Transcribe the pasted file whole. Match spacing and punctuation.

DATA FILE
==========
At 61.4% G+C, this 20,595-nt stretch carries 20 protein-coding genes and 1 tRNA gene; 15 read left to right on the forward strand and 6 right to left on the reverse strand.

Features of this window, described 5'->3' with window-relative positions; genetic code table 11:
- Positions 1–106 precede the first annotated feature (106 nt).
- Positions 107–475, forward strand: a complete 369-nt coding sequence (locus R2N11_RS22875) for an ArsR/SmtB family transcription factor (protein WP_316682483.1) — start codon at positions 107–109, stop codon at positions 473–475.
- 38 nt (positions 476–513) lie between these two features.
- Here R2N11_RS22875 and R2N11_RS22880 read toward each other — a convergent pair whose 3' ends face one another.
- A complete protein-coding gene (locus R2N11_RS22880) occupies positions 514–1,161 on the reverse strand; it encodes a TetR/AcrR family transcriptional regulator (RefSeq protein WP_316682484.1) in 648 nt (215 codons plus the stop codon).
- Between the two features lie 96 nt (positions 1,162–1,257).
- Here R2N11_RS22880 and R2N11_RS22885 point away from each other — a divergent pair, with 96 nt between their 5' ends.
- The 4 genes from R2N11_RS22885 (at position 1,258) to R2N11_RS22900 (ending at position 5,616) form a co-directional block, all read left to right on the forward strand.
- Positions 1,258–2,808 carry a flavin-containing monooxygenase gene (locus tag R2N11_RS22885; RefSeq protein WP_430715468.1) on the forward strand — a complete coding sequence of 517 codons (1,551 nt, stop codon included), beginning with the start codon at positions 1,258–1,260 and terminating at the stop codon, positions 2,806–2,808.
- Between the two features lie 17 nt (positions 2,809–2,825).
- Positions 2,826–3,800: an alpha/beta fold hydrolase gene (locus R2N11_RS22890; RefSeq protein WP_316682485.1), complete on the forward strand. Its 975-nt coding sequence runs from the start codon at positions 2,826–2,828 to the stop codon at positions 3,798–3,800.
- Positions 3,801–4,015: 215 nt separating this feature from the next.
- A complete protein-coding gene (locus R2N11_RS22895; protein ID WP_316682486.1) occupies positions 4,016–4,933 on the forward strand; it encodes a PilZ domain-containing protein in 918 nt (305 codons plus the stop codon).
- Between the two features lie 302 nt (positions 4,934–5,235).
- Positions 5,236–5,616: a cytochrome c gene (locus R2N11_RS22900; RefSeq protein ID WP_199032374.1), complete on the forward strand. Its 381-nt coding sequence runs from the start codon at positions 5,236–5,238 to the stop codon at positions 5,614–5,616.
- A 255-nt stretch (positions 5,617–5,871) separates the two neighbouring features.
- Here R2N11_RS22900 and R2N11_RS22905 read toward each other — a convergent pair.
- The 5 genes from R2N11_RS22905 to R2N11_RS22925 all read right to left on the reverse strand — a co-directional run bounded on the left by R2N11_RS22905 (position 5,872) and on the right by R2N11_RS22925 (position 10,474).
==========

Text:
At 61.4% G+C, this 20,595-nt stretch carries 20 protein-coding genes and 1 tRNA gene; 15 read left to right on the forward strand and 6 right to left on the reverse strand.

Features of this window, described 5'->3' with window-relative positions; genetic code table 11:
- Positions 1–106 precede the first annotated feature (106 nt).
- Positions 107–475, forward strand: a complete 369-nt coding sequence (locus R2N11_RS22875) for an ArsR/SmtB family transcription factor (protein WP_316682483.1) — start codon at positions 107–109, stop codon at positions 473–475.
- 38 nt (positions 476–513) lie between these two features.
- Here R2N11_RS22875 and R2N11_RS22880 read toward each other — a convergent pair whose 3' ends face one another.
- A complete protein-coding gene (locus R2N11_RS22880) occupies positions 514–1,161 on the reverse strand; it encodes a TetR/AcrR family transcriptional regulator (RefSeq protein WP_316682484.1) in 648 nt (215 codons plus the stop codon).
- Between the two features lie 96 nt (positions 1,162–1,257).
- Here R2N11_RS22880 and R2N11_RS22885 point away from each other — a divergent pair, with 96 nt between their 5' ends.
- The 4 genes from R2N11_RS22885 (at position 1,258) to R2N11_RS22900 (ending at position 5,616) form a co-directional block, all read left to right on the forward strand.
- Positions 1,258–2,808 carry a flavin-containing monooxygenase gene (locus tag R2N11_RS22885; RefSeq protein WP_430715468.1) on the forward strand — a complete coding sequence of 517 codons (1,551 nt, stop codon included), beginning with the start codon at positions 1,258–1,260 and terminating at the stop codon, positions 2,806–2,808.
- Between the two features lie 17 nt (positions 2,809–2,825).
- Positions 2,826–3,800: an alpha/beta fold hydrolase gene (locus R2N11_RS22890; RefSeq protein WP_316682485.1), complete on the forward strand. Its 975-nt coding sequence runs from the start codon at positions 2,826–2,828 to the stop codon at positions 3,798–3,800.
- Positions 3,801–4,015: 215 nt separating this feature from the next.
- A complete protein-coding gene (locus R2N11_RS22895; protein ID WP_316682486.1) occupies positions 4,016–4,933 on the forward strand; it encodes a PilZ domain-containing protein in 918 nt (305 codons plus the stop codon).
- Between the two features lie 302 nt (positions 4,934–5,235).
- Positions 5,236–5,616: a cytochrome c gene (locus R2N11_RS22900; RefSeq protein ID WP_199032374.1), complete on the forward strand. Its 381-nt coding sequence runs from the start codon at positions 5,236–5,238 to the stop codon at positions 5,614–5,616.
- A 255-nt stretch (positions 5,617–5,871) separates the two neighbouring features.
- Here R2N11_RS22900 and R2N11_RS22905 read toward each other — a convergent pair.
- The 5 genes from R2N11_RS22905 to R2N11_RS22925 all read right to left on the reverse strand — a co-directional run bounded on the left by R2N11_RS22905 (position 5,872) and on the right by R2N11_RS22925 (position 10,474).